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Hi...Trying to decide whether or not to refinance
Old 10-10-2011, 11:49 PM   #1
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Hi...Trying to decide whether or not to refinance

Hi everyone,

I have so many different questions but I thought I would start by asking your opinion about the most immediate one. I am 43, married (wife is 41) with one 5 year old son. My wife and I make 200k combined per year in salary. We are both tenured college professors so that gives us (I hope) more job security than many, so that is the one good aspect of our situation.

Some facts to consider here: we both contribute 7.5% of our salary to the State's DB pension plan. We both will be vested within 6 months. In addition, we each are now contributing $1000 per month in our respective retirement plans with TIAA-CREF. However, prior to just recently, we were barely contributing at all. In total, combined, we have $160k in our plans. Neither of us right now really know much about how to allocate what we do contribute, but that question is for another day.

We own two homes, both significantly underwater. One is a beach house. We owe $589k (1st mortgage) and $77k (2nd) on it. The interest rate on the 1st is 3% and on the second is 5.25%--both are variable. This house is a rental and we (for the first time) made a profit on it last year due to the falling interest rates. We made $125 according to our accountant! This house would probably appraise for $500k today.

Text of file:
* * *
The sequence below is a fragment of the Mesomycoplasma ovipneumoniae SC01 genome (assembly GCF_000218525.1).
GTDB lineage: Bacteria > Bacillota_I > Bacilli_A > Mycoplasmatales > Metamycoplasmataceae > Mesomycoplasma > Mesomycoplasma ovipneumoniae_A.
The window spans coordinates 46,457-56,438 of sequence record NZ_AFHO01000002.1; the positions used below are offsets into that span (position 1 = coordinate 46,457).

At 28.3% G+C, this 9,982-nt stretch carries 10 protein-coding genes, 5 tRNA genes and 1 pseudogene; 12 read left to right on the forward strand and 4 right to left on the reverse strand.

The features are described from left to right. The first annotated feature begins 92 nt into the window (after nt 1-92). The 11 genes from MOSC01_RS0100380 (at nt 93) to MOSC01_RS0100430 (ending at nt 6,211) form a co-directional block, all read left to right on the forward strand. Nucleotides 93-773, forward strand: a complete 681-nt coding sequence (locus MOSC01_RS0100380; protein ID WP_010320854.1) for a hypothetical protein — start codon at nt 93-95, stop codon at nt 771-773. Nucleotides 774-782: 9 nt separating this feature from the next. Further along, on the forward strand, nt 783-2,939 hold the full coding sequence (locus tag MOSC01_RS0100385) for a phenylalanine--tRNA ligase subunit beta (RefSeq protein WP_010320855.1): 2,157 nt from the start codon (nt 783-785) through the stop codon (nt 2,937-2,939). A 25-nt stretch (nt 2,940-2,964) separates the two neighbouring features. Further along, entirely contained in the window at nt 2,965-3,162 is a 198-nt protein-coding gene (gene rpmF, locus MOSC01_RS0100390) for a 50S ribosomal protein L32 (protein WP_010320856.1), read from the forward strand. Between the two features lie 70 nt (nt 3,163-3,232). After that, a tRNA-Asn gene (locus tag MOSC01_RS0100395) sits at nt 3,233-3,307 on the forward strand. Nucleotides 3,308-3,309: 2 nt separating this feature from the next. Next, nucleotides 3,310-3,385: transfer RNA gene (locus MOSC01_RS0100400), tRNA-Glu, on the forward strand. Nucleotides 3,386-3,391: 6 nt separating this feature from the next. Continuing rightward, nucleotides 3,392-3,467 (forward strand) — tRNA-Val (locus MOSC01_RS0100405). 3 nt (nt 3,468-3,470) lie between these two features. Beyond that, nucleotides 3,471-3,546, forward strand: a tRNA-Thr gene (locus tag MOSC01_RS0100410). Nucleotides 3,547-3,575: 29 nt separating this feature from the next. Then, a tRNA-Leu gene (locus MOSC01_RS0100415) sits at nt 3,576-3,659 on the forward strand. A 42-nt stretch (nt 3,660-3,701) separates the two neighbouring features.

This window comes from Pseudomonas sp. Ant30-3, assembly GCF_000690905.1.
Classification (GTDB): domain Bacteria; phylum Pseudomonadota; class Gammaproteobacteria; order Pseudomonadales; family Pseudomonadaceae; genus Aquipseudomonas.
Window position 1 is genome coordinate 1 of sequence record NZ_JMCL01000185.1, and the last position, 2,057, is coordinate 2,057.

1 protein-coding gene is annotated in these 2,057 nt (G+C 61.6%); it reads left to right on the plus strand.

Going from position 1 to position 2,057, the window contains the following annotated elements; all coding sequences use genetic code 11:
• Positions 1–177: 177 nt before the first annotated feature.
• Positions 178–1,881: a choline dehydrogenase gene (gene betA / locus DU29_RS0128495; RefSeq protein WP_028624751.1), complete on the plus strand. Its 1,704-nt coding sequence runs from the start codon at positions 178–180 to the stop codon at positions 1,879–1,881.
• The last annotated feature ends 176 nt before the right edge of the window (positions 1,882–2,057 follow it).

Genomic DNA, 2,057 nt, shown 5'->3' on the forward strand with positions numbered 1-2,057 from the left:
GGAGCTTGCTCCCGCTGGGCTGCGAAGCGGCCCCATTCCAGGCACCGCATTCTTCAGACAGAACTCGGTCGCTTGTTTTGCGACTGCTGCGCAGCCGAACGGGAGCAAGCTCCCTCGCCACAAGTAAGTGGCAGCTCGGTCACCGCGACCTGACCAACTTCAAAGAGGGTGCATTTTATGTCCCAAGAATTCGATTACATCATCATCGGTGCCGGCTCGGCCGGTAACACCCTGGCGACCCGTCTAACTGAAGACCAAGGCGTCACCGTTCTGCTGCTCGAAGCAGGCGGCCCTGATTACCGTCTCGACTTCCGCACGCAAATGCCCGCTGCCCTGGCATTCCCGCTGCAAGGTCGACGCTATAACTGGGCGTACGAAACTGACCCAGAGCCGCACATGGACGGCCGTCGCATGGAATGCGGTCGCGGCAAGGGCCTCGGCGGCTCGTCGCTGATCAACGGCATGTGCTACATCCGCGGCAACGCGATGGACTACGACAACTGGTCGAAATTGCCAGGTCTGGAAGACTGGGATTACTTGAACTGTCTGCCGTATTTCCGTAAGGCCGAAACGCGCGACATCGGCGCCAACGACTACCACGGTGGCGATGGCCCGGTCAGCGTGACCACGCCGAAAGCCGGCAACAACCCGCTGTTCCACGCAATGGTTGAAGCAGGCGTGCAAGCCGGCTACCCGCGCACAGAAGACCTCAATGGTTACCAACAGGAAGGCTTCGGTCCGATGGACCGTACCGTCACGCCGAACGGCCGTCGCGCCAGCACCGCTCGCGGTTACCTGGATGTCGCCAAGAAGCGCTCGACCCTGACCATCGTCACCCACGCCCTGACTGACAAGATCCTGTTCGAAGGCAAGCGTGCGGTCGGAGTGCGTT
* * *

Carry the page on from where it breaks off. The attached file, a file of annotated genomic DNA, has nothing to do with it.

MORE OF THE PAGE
Our other house is our primary residence and it is the subject of my question. We owe $547k (1st) and 75k (2nd) on it. The first mortgage is at a rate of 6.375% 30 year fixed and the second is at 5.35% variable.

We also own an empty beach lot which we bought for 400k and is now worth 200k. The silver lining here is that we don't owe anything on that!

I would like to refinance something to take advantage of today's low rates. Our rental is so far under water that this is impossible, as far as I can tell. I had always thought; however, that our primary residence had not significantly declined in value. That was until I sought a refinancing. As it turns out, our home has declined in value significantly. The bottom line is that I was told that if I could pay down the first mortgage from $547k to 417K then I would have a conforming loan and that a 15 year fixed rate on that loan would be 3.5%. I think our payment would go up a just a little bit but not significantly. It would reduce the term left on our loan by almost 9 years, which is very attractive to us. The problem is that it would involve us paying $135k to make it happen! We only have $100k in savings--it is currently making .1% interest--but my father volunteered to open a CD at a local bank so that I could borrow the rest against it if I wanted to. Do I do this?? Something is telling me that hurling this much money to lower the rate on our primary residence is just not worth it. However, paying off the house in 15 years dovetails nicely with our plan to hopefully retire at that time. I would like to sell the house in 15 years, buy a condo on the beach and live off the proceeds of the house, our limited supplemental retirement accounts and our DB payments.